7 May 2009

English Martyrs

A huge advantage of seminary life is you hear homilies (or post communion reflections) from guys who have a real talent for using words. I quote, here, one such reflection given on the feast of the English martyrs on 4th May. Though, eastangliaseminarians did write about the stone at Tyburn, these words evoke, for me, the horror of martyrdom, but also the compelling draw of the Faith which these gentle folk engaged within. You know who you are, but thanks for your words. Inspiring, I think you will agree:

“Look Meg! These blessed Father’s be now as cheerfully going to their deaths as bridegrooms to their marriage!” So spoke Saint Thomas More on 4th May 1535 to his daughter from the window of his cell in the Tower of London.

The blessed Father’s were 3 Carthusian priors, Saint’s Augustine Webster, John Haughton, Robert Lawrence, a Brigitine priest Saint Richard Reynolds and another priest John Hale and all of them were the first martyrs of the English Reformation. They died witnessing to the truth of the Catholic faith. For all had refused to sign the oath of Supremacy naming Henry VIII as “the only supreme head of the Church in England.

The blessed Fathers, wearing their white religious habits, were tied to boards and dragged through the filthy streets of London, in full public view, to the gallows at Tyburn. There, they were hung, one by one, disembowled, dismembered and in a final humiliation their body parts were displayed throughout London. When Saint John Haughton was having his intestines drawn out he said “O Jesus, have mercy on me!” and when his heart was being cut out his last words were “Good Jesus, what will you do with my heart?”

“What will you do with my heart, good Jesus?”

Herein lies the mystery of martyrdom for the blessed Fathers and the many other Catholic martyrs of the Reformation, young and old, rich and poor, religious and lay, men and women, did not intend to be killed. Priests training in Valladolid and Rome went back to England and Wales to serve, trying to avoid capture, aided by people who themselves did their utmost to foil detection. How do their deaths serve when their intention to service is snuffed out?

The answer lies in God’s eminence and the Kingdom of Heaven.

God’s eminence is found in Jesus’ own words in the Gospel: “I have come so that they may have life and have it to the full”.

In the ordinary existence of human life, it’s triumphs and defeats the Blessed Trinity’s extraordinary divine superabundant fruitfulness is permanently communicated. Jesus says “I am the gate of the sheepfold” and he means, as with his other statements “I am the Good shepherd”, “I am the true vine” that He, God, is the source of all that is life-giving for Jesus’ “I am” statements are simply statements of “God is” – “God is spirit”, “God is love”. So where there is justice there is God. And even when there is injustice, when men and women are murdered for their faith, God is there too. He fills the void – in peoples eyes they recognise what is true, loving and holy. And this is how God’s extravagant fruitfulness is communicated to the lives of others.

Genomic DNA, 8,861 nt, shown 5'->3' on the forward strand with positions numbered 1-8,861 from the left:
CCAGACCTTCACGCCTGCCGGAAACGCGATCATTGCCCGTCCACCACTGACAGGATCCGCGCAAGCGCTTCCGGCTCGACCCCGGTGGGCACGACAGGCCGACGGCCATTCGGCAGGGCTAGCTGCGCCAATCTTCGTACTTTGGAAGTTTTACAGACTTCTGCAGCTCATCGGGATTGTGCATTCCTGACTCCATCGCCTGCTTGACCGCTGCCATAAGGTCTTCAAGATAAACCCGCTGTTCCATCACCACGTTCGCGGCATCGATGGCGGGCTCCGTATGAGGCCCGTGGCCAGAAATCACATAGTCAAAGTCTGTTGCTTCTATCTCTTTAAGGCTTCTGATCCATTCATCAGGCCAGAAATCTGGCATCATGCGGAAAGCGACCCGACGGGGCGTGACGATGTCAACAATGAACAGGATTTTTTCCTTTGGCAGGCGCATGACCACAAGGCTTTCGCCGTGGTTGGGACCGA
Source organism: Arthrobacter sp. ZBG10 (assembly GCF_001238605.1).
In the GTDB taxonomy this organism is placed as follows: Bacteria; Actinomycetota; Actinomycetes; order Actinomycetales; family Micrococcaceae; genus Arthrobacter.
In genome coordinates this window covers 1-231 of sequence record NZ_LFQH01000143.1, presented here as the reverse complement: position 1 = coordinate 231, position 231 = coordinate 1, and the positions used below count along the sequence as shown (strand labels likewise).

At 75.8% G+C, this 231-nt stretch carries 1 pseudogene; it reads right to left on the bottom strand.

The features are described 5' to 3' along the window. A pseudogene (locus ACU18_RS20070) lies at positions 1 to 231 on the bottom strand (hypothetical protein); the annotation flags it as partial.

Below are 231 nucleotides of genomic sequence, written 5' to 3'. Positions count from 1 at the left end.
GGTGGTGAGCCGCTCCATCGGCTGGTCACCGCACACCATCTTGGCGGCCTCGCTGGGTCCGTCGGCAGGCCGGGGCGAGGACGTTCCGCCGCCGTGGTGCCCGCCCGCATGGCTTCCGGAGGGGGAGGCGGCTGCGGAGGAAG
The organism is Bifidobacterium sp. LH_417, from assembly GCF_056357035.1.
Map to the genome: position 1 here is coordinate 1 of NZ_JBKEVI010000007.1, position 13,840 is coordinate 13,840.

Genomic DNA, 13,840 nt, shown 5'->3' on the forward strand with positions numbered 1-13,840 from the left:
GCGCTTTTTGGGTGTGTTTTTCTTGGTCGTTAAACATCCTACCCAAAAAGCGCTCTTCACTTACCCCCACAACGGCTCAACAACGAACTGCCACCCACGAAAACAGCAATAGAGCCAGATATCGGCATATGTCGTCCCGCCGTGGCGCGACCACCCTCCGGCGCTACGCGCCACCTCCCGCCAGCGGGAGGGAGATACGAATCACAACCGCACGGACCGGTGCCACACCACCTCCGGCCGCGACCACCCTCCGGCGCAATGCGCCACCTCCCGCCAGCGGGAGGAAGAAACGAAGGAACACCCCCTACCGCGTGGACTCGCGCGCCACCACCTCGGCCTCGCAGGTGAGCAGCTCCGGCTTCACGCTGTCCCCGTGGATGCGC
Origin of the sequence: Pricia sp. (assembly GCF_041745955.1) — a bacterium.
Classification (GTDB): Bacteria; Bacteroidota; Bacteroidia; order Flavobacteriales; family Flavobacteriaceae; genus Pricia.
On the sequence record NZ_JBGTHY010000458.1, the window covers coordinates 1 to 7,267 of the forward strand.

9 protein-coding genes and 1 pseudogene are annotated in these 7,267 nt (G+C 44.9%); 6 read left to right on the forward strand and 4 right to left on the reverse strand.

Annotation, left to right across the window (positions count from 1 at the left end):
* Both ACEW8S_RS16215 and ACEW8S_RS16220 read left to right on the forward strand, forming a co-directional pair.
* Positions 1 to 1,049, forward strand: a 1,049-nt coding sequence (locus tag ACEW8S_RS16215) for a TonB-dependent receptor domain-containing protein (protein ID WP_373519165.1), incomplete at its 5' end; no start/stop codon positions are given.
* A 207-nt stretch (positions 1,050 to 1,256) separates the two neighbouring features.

They come to see the Kingdom of heaven being made present now – God reigning in the lives and deaths of those who are witnessing to him. They can see the salvation of the kingdom of heaven coming in power through the martyrdom of Jesus’ disciples. They can recognise the brigands and thieves who come to steal, kill and destroy. The sheep hear the voice of the good shepherd and see the true sheepfold.

God spoke and there was life – Each and every word of God is a deed of fruitfulness – Each and every deed of God is a word of fruitfulness – Each and every martyr speaking through the deed of their death is a word and deed of God and is fruitful.

And yet the English Martrdoms ended in 1680. What of testimony, through death, in our own times?

It requires a speaking and doing in our lives which mirrors the death of the martyrs – the primary Christian witness or so-called white martyrdom whereby one dies to those things that obscure God. Things that obscure God are the empty attractions and affections of selfishness, self-aggrandisement and cynicism. Our own modern day oath of supremacy. Dying to these attractions and affections are like tiny knife cuts – they cause wounds that hurt. This dying takes a courage that is only possible for the friends of Jesus who offer, as Pope John Paul II said, “the gold of their freedom, the insence of their ardent prayer and the myrrh of their most profound affections”.

In other words it means making Saint John Haughton’s prayer ones own: “Good Jesus, what will you do with my heart?” In doing so God’s eminence floods the kingdom of heaven such that others may perhaps say of us in hope: “Look! Those blessed fathers be so cheerfully going to their deaths as bridegrooms going to their marriage”.

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